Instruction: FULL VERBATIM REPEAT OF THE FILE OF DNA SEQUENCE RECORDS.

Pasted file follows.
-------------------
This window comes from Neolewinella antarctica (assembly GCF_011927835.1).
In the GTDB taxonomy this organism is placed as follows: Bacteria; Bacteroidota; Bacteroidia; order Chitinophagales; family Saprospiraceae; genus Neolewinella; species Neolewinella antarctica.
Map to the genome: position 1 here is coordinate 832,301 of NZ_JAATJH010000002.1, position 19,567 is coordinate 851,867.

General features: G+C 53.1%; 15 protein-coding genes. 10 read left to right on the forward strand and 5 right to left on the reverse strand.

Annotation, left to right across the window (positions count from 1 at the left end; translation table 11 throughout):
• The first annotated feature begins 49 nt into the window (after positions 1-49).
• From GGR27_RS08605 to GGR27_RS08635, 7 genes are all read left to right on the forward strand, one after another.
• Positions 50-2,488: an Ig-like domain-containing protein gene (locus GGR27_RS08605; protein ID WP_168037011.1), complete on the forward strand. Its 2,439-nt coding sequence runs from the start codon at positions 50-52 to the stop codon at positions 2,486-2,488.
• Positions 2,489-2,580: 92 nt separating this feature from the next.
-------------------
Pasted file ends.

This window comes from Neolewinella antarctica (assembly GCF_011927835.1).
In the GTDB taxonomy this organism is placed as follows: Bacteria; Bacteroidota; Bacteroidia; order Chitinophagales; family Saprospiraceae; genus Neolewinella; species Neolewinella antarctica.
Map to the genome: position 1 here is coordinate 832,301 of NZ_JAATJH010000002.1, position 19,567 is coordinate 851,867.

General features: G+C 53.1%; 15 protein-coding genes. 10 read left to right on the forward strand and 5 right to left on the reverse strand.

Annotation, left to right across the window (positions count from 1 at the left end; translation table 11 throughout):
• The first annotated feature begins 49 nt into the window (after positions 1-49).
• From GGR27_RS08605 to GGR27_RS08635, 7 genes are all read left to right on the forward strand, one after another.
• Positions 50-2,488: an Ig-like domain-containing protein gene (locus GGR27_RS08605; protein ID WP_168037011.1), complete on the forward strand. Its 2,439-nt coding sequence runs from the start codon at positions 50-52 to the stop codon at positions 2,486-2,488.
• Positions 2,489-2,580: 92 nt separating this feature from the next.